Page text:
Photograph of a northern elephant seal relaxing on the beach

Thursday, January 14, 2010

Protecting the Harem

An elephant seal beachmaster defends his harem at Ano Nuevo State Reserve.

Chasing down the challenger

This was probably the largest alpha male that we saw on this trip, and he was a real brute. You can see how the chest shield of scar tissue that forms during their brutal battles extends nearly around the back of his neck, which means that he has done some serious fighting throughout his life. His reward for this is to be the chief protector and only mate of a harem of ladies.

In the above shot, he is moving at full tilt to fend off another male intruder. One of the females in the harem was calling loudly for a few minutes to alert the alpha male that she was uncomfortable with this newcomer, and once he decided to respond he moved quite quickly through the harem. The challenger was behind the dune from where we were standing, but apparently backed down since we didn't get to see a fight, and the alpha male then settled down for a nap where he stopped. Watching him move his huge mass so quickly was really awesome, he is surely a force to be reckoned with. Unfortunately, he was moving too fast for my shutter speed in the overcast light, and this was the only sharp frame I got of his burst.

King among his harem

This is a more traditional shot of the beachmaster, and why they call them elephant seals. It really shows off his long proboscis which is covered in scars from his battles and his serious chest shield. It is truly an awesome experience to be in their presence, and especially on the beach with them. A trip to Ano Nuevo State Reserve is a must for any wildlife lover in the area!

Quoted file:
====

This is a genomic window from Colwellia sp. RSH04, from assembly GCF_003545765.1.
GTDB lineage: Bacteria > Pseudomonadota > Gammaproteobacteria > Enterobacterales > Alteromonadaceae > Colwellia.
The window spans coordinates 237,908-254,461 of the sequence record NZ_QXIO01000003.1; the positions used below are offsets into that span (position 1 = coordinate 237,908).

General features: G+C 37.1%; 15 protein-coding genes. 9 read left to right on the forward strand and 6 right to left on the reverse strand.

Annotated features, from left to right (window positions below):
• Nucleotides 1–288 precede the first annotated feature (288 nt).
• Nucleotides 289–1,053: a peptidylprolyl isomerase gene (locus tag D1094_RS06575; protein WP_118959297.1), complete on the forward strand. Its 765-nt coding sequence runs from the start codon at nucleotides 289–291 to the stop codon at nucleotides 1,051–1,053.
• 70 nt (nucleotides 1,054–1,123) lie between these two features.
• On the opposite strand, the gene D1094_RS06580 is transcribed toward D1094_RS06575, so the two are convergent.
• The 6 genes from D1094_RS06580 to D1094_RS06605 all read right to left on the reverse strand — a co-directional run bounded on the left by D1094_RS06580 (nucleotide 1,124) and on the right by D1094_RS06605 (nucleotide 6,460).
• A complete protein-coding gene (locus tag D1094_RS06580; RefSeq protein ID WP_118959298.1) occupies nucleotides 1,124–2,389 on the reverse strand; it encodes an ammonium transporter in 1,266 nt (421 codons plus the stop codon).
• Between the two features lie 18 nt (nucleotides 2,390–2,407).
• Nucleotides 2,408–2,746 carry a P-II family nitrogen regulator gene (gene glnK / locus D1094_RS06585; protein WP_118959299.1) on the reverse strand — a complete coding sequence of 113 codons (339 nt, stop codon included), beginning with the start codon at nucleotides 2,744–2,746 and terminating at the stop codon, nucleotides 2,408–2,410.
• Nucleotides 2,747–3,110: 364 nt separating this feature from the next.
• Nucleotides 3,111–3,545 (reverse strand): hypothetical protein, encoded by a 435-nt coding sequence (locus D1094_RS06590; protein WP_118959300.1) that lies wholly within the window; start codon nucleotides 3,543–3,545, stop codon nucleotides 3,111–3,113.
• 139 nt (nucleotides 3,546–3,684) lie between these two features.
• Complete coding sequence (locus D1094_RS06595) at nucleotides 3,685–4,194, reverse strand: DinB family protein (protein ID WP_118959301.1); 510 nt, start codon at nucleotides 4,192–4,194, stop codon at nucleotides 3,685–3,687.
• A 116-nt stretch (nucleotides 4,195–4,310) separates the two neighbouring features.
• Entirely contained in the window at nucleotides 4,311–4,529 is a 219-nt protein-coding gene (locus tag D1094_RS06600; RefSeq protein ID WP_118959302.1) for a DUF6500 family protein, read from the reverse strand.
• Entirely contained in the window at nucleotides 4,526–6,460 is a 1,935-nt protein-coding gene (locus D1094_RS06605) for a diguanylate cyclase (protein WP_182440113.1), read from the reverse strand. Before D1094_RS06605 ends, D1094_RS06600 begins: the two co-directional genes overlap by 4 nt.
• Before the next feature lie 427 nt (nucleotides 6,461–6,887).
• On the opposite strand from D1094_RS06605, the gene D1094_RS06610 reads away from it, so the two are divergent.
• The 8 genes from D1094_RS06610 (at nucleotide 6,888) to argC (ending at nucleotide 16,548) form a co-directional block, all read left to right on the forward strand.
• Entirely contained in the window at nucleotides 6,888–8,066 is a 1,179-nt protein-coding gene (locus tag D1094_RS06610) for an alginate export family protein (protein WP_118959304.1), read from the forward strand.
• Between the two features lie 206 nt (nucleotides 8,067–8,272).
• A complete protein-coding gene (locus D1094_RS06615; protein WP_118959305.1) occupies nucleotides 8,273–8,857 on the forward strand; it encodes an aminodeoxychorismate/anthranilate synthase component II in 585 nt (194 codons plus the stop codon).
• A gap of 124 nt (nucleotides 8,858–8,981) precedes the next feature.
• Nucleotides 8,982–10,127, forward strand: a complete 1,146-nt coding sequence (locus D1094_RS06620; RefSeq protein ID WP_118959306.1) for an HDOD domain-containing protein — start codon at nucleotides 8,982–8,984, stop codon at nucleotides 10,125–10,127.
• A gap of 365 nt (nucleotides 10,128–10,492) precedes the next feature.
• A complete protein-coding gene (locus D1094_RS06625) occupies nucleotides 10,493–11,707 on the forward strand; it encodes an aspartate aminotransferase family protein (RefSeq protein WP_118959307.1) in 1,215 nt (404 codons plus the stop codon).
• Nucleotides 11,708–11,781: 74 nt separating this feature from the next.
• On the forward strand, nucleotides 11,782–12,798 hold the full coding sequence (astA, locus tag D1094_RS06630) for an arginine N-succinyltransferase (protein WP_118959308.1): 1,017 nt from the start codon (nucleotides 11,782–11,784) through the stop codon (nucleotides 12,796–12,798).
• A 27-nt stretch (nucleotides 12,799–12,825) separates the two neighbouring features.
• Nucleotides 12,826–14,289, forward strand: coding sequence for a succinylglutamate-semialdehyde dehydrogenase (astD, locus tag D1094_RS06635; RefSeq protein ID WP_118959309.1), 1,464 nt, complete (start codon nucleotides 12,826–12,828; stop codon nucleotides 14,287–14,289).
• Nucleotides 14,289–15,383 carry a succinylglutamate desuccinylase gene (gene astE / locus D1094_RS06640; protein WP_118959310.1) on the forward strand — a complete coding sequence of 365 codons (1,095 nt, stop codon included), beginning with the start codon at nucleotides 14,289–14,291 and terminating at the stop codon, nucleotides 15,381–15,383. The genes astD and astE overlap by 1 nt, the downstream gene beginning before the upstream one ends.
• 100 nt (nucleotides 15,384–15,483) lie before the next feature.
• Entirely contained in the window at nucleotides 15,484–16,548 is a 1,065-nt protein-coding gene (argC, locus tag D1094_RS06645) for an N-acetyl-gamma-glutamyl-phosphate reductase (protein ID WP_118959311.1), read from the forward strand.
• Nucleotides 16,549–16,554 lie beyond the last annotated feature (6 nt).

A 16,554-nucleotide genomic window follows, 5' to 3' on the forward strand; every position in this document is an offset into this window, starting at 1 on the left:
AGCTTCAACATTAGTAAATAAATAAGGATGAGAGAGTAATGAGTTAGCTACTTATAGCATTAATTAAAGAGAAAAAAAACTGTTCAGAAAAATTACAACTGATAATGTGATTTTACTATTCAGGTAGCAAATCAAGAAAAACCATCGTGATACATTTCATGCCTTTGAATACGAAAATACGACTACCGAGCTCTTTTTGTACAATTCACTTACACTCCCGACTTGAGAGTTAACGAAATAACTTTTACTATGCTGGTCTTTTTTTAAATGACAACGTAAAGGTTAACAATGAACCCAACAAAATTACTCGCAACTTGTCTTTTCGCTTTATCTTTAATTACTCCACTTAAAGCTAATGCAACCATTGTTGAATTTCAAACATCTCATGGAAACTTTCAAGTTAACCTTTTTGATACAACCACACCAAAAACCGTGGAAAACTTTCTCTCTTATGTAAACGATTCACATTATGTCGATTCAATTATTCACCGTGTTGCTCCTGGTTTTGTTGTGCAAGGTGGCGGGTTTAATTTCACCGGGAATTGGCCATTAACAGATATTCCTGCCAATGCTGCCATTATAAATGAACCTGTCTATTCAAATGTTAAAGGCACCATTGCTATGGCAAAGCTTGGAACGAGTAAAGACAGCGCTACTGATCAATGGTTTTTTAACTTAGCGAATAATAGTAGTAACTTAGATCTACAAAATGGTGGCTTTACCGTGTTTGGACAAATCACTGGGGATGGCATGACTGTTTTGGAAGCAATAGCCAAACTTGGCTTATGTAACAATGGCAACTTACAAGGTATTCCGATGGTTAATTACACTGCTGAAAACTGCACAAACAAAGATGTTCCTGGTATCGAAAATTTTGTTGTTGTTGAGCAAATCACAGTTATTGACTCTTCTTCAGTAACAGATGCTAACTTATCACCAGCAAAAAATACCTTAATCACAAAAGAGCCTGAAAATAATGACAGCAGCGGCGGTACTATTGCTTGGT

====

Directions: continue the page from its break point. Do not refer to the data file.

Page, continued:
Wednesday, January 13, 2010

Elephant seal after dusk

Elephant seal at dusk

I'll begin my series of elephant seals from our weekend trip to Ano Nuevo State Reserve with a few shots that were taken right at the end of our terrific trip. After our late afternoon tour we went back down to "Losers Beach" to spend the final minutes of light with some big brutes that usually camp out there. We had a chance to watch a younger guy displaying his toughness for a while, and as the last bit of light slipped out from behind the clouds and below the horizon I took a few final shots of this beast who was right near the stairs from the beach.

Elephant seal after sunset

My wife had a lens with a wider zoom range, and she took some wonderful shots of the seals as part of their environment. Here's one of my favorites, with the last sliver of sunset included.

Last sliver of light